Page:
By any commercial account, Peggy Lee's life was a huge success. In a 60-year career that covered the glory days of big band swing, cabaret clubs, cool jazz and rock and roll, she sold more than 20 million albums, was nominated for an Academy Award, wrote and performed dozens of her own songs (including four in Disney's animated Lady and the Tramp), and published an autobiography and a poetry collection. Yet, as James Gavin's new comprehensive biography suggests, the woman born Norma Deloris Egstrom--the Jamestown, N.Dak., daughter of a hard-drinking railroad man and a mother who died when she was four--never quite found the satisfaction from fame, romance and riches she imagined in their prairie apartment beside the Midland Continental train tracks.
Gavin's lifelong interest in jazz led him to make hundreds of radio and other media appearances, write liner notes for more than 400 CDs, and publish biographies of Lena Horne (Stormy Weather) and Chet Baker (Deep in a Dream), all of which provides him with a deep cache of historical archives and interviews. Borrowing its title from one of her most famous songs, Is That All There Is? boasts descriptions of Lee from dozens of music heavyweights such as Count Basie ("Are you sure there's not some spade in you?"), Downbeat critic Dave Dexter, Jr. ("This chick sounds like a drunken old wh*re with the hots"), lyricist Jerry Leiber ("the funkiest white woman alive"), even Iggy Pop, of all people ("Peggy was a super-sassy super-hottie... she also had beautiful eyes and a bomb a**").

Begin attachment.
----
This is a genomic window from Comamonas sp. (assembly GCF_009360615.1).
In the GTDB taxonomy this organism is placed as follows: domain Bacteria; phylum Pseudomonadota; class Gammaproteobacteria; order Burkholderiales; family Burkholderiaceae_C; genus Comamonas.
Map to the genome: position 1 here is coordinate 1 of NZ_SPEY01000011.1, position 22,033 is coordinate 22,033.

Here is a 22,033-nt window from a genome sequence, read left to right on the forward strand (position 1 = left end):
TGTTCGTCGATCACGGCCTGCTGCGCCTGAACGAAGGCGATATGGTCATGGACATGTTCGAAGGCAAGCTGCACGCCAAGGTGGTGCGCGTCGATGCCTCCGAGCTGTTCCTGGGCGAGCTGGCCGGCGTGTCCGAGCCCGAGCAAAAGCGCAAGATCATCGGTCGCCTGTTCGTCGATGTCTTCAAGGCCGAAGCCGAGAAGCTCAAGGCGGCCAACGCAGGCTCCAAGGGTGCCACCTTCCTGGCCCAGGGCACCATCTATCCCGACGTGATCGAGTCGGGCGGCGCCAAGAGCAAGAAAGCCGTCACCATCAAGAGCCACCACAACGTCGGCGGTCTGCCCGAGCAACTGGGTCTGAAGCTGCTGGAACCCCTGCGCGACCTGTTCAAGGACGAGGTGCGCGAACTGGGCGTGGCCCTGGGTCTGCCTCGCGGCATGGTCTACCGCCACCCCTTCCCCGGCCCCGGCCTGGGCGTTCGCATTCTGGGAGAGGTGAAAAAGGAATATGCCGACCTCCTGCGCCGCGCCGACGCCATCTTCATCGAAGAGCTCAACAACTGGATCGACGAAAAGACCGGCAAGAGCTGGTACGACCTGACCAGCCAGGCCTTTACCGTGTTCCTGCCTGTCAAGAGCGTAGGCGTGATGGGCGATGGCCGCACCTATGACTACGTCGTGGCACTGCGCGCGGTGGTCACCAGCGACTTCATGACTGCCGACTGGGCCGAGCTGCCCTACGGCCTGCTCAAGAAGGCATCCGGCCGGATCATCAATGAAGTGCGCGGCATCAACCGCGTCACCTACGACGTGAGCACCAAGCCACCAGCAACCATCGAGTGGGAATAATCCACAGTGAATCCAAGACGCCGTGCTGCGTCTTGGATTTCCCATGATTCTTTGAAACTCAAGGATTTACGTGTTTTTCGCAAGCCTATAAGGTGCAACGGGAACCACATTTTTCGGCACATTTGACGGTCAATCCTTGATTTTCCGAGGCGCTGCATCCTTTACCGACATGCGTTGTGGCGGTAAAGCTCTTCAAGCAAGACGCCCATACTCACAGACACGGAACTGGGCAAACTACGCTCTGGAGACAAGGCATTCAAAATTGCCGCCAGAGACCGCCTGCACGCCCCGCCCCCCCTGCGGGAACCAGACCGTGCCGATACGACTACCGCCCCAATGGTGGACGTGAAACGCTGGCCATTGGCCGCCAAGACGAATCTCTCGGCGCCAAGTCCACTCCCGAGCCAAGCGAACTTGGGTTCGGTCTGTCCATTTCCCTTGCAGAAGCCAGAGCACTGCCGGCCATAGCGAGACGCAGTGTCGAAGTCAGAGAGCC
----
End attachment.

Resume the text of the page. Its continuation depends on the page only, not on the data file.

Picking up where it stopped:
Gavin takes us behind the glamorous façade to the ambitious, often disappointed "Miss Peggy Lee," who never had enough money, lovers, or booze and pills to leave her hard-luck, small-town past behind. When Dragnet's Jack Webb cast her as the remorseful alcoholic cabaret singer Rose in his film Pete Kelly's Blues, he and the critics noticed that the part was exactly Peggy Lee. Nonetheless, four marriages, countless lovers, hypochondria and a crushing workload didn't stop her from creating a stage persona that seduced millions and won adulation and imitation from singers as diverse as Joni Mitchell, k.d. lang and Beyoncé. Lee's breathy, sultry, torch-singer voice became in time what Gavin calls a "true saloon voice, rough around the edges--the sound of cigarettes, liquor, late nights, a frequently broken heart, and a never-say-die spirit."
With neither the fawning adoration of Peter Richmond's 2007 biography Fever nor the tell-all scandal of a gossip column, Gavin's Is That All There Is? presents a balanced story of the life of a fragile star with extraordinary talent but also more than her share of insecurity, extravagance and eccentricity.
Bruce Jacobs' review first appeared in Shelf Awareness.